Martin Breheny: The lack of top Cats is a puzzle
Why such lack of interest in Kilkenny men for big jobs elsewhere?
Kilkenny 1; Others 93. In a week when Brian Cody signed up for a 19th season with Kilkenny, nothing encapsulates the longevity of his remarkable tenure more than a managerial differential of 92 with other counties.
While he has been presiding over Kilkenny since the start of 1999, Kilkenny's 11 main rivals have had a total of 88 managements, a list that will be extended by five when John Kiely (Limerick), Davy Fitzgerald (Wexford), Donal Moloney/Gerry O'Connor (Clare), Kevin Ryan (Offaly) and Eamonn Kelly (Laois) begin official business in January.
It averages almost 8.5 per county, based on Limerick and Laois (11 each), Offaly (10), Cork and Antrim (9 each), Tipperary, Wexford and Clare (8 each), Galway and Dublin (7 each) and Waterford (5).
All this time, Cody has been patrolling the Kilkenny sideline, leaving anyone under the age of 25 barely able to recall a time when he wasn't in a charge.
With so many titles secured and so much history made, nobody even thinks of Kilkenny without Cody, so the question of who would replace him if he stepped away attracts little attention.
That brings an intriguing extension to an enduring presence. With Cody continuing the adventure with the same sense of determination, enthusiasm and fight he brought to it in 1999, would-be Kilkenny managers must wait patiently.
In the circumstances, you would expect several of them to be managing elsewhere. After all, Kilkenny is the most successful hurling county, which should make it attractive for others to see if these former players' management skills match their playing prowess.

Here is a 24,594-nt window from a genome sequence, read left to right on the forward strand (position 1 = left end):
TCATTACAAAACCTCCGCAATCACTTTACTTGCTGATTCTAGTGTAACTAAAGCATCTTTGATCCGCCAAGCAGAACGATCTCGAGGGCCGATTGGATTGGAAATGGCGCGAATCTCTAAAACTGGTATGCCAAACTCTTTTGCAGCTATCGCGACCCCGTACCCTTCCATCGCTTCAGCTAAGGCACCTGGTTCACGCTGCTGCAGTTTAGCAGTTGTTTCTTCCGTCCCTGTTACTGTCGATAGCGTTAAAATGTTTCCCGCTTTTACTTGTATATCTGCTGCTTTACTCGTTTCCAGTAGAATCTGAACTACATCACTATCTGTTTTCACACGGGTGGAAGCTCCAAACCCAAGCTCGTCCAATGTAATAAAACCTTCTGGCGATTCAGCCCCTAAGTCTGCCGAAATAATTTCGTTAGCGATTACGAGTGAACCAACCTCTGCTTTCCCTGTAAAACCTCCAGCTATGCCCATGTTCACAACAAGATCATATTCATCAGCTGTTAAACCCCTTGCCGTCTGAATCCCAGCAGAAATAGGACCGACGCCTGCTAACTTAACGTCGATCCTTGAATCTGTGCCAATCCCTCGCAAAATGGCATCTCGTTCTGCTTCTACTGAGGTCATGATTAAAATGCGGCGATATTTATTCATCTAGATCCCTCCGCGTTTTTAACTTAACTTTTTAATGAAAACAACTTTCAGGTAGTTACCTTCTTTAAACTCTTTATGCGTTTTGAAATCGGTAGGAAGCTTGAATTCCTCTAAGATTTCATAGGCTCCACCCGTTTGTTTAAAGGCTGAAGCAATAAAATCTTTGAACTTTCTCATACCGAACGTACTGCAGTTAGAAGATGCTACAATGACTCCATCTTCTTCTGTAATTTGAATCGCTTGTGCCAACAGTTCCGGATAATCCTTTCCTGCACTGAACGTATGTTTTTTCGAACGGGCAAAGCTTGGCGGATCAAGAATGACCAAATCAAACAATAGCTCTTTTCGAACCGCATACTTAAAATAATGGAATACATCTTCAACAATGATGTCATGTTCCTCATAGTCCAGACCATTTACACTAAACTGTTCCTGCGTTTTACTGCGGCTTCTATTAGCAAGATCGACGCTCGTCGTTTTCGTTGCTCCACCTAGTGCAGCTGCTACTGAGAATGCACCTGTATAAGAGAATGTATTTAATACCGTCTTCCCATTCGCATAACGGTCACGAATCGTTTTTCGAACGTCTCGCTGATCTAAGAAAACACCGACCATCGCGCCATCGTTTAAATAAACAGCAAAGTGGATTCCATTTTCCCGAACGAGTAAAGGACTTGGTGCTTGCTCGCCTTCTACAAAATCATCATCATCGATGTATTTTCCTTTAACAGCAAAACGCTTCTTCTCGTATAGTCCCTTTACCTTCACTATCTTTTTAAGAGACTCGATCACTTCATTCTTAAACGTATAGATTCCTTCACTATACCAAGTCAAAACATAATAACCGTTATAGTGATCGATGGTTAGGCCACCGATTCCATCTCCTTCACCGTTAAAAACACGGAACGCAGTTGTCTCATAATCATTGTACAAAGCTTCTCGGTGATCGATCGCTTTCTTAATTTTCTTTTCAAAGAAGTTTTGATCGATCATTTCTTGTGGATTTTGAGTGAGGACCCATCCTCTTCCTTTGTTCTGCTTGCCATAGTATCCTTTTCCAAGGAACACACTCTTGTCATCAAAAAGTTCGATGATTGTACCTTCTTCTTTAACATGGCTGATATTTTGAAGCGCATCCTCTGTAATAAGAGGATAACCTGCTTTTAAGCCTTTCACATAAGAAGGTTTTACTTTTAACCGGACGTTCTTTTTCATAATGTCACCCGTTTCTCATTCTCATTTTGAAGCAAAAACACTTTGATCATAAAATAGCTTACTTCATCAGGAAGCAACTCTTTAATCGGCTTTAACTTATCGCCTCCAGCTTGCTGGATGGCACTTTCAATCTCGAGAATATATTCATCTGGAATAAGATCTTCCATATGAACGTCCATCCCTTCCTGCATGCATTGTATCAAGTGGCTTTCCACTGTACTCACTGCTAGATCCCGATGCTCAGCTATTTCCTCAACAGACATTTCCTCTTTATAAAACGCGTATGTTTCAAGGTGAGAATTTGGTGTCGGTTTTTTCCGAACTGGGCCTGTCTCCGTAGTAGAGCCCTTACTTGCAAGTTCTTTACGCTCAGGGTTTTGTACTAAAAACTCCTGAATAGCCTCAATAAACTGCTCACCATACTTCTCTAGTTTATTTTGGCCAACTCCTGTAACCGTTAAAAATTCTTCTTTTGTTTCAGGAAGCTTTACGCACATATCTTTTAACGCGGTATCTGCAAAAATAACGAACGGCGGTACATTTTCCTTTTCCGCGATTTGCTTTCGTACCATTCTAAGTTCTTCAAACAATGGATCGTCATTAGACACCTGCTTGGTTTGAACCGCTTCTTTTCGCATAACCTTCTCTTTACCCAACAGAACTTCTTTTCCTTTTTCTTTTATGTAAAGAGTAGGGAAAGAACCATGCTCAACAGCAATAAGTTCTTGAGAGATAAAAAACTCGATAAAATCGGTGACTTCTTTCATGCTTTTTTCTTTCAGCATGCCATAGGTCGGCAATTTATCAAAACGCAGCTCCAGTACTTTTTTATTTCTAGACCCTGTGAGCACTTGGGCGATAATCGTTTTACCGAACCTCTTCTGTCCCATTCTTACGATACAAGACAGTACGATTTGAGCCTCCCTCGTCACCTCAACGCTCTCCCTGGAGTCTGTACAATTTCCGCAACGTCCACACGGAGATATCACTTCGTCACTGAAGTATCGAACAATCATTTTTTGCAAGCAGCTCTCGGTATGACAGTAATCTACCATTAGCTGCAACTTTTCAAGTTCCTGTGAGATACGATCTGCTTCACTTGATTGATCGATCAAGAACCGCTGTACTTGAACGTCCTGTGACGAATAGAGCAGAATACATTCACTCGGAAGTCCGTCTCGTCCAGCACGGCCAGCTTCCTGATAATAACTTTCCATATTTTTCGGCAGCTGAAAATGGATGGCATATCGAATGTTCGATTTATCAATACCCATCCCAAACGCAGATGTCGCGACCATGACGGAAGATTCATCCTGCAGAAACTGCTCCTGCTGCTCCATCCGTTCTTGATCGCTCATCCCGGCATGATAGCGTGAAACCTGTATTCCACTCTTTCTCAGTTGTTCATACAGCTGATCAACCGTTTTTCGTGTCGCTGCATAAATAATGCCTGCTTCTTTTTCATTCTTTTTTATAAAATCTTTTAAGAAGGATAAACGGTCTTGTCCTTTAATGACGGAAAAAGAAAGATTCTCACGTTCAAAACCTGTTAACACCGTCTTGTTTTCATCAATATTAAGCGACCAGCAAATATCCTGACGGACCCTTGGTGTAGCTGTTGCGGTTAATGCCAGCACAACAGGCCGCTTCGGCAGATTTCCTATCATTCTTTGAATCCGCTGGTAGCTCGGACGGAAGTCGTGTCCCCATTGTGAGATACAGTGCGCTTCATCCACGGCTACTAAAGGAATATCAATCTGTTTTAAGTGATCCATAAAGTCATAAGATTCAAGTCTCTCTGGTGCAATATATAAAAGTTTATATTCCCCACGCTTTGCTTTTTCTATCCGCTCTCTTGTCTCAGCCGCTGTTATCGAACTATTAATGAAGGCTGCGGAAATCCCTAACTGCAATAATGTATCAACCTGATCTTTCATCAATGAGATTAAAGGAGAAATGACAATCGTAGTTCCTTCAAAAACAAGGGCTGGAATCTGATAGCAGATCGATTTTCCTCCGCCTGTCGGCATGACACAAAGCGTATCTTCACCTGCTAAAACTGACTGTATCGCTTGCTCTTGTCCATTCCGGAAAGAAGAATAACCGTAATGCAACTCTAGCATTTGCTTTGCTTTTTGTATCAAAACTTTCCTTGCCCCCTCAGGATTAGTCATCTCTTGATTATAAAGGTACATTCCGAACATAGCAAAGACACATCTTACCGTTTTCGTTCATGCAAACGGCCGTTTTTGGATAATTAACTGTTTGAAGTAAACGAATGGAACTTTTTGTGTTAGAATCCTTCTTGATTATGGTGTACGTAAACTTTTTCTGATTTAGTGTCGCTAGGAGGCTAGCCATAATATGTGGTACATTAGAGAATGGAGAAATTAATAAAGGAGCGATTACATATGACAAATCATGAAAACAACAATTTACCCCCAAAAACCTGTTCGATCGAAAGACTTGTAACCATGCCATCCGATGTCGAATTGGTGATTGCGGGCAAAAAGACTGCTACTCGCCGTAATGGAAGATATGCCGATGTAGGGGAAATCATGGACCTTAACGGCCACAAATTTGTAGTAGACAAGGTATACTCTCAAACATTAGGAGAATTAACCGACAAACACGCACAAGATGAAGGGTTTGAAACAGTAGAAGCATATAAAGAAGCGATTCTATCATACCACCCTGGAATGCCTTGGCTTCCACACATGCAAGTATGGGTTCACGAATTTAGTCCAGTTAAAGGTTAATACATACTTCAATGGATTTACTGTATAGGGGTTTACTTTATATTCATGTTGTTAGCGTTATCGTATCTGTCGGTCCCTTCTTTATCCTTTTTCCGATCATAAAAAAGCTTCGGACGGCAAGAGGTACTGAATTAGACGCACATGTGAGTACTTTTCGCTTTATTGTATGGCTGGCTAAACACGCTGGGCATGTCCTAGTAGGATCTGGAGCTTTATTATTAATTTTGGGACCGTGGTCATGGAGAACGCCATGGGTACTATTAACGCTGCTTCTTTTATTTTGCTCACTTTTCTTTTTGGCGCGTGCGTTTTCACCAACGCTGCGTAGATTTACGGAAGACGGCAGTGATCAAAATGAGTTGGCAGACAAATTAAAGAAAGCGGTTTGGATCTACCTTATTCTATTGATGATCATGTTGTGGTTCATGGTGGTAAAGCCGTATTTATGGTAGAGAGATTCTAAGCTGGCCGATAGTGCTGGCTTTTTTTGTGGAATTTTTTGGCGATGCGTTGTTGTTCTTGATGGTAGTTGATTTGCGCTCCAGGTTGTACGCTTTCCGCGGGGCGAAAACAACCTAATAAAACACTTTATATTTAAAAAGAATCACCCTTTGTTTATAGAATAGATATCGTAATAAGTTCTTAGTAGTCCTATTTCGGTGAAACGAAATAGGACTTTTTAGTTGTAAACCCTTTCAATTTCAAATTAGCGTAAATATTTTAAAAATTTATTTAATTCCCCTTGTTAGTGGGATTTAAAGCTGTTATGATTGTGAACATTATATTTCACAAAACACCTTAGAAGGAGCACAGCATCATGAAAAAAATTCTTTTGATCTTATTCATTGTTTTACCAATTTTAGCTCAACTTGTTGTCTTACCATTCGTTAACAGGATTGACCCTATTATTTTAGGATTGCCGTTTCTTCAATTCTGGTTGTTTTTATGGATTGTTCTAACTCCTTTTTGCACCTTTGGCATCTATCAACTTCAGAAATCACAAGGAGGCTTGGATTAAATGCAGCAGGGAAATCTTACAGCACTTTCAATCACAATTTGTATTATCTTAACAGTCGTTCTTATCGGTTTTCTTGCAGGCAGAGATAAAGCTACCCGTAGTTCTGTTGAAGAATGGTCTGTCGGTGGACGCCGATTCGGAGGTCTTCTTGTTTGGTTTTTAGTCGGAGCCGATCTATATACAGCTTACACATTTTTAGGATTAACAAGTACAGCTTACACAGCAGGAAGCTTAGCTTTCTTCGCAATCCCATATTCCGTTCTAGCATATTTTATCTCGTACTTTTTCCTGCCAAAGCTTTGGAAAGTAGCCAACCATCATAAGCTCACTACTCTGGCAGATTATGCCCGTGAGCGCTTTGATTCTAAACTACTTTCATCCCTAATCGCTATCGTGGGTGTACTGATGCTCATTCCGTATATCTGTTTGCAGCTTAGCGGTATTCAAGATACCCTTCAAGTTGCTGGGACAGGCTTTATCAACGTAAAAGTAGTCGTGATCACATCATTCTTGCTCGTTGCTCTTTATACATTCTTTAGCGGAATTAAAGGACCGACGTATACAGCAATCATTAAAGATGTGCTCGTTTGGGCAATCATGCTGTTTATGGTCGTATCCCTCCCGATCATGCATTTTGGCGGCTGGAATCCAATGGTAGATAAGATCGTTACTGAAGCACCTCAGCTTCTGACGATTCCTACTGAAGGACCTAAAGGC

For some reason, it hasn't happened. The cross-county trade continues to thrive elsewhere but has largely by-passed Kilkenny, who have exported far fewer managers than many of their less successful rivals.
Other than Kevin Fennelly, who managed Dublin in 2001-02, no Kilkenny man has been in charge of another county from the higher end of the market since the turn of the Millennium. Other than that, Brendan Fennelly spent a year with Laois in 2011, Michael Walsh managed Carlow early in the new Millennium and Andy Comerford had a spell with Kildare.
Quite why Kilkenny haven't had a bigger presence on the managerial circuit is hard to fathom, especially since Tipperary, Cork, Clare and Offaly have been so active on the export trail.
'Babs' Keating, Len Gaynor, Colm Bonnar, John McIntyre, Fr Tom Fogarty, Dinny Cahill, Paudie Butler and Eamonn Kelly are among the Tipperary men who managed elsewhere.
Gerald McCarthy, Justin McCarthy, Donal O'Grady, John Allen, Ger Cunningham, Teddy McCarthy and Gerry Wallace all flew the Cork flag in other counties, while Anthony Daly, Davy Fitzgerald, Ger Loughnane, Ollie Baker and Mike McNamara did likewise for Clare.
Pat Delaney, Joachim Kelly, Padraig Horan, Damien Fox, Pad Joe Whelahan, Johnny Dooley and Kevin Martin were among the Offaly men who crossed borders.
Yet, while Offaly are big exporters they are even bigger importers, having had nine outsiders over the last 30 years - scarcely a vote of confidence in their own.
Waterford, Wexford, Galway, Dublin, Limerick and Offaly are among the higher-end counties who have appointed outside managers over the years, yet with the exception of Kevin Fennelly, no Kilkenny man was head-hunted.
It really is all rather strange, especially since Kilkenny have so many All-Ireland winners who worked under Cody, giving them a detailed insight into his means and methods.
The contrast between Kilkenny hurling and Kerry football couldn't be more marked.
The Kingdom have been the biggest exporters of football managers, including Mick O'Dwyer, Páidí Ó Sé, John O'Keeffe, Mickey Ned O'Sullivan, Liam Kearns, John Evans, Jack O'Shea, Tomás Ó Flatharta, John Kennedy and Donie Buckley.
Presumably, it's down to Kerry's success, adding further to the mystery of why Kilkenny men aren't equally in demand in hurling. Any answers out there?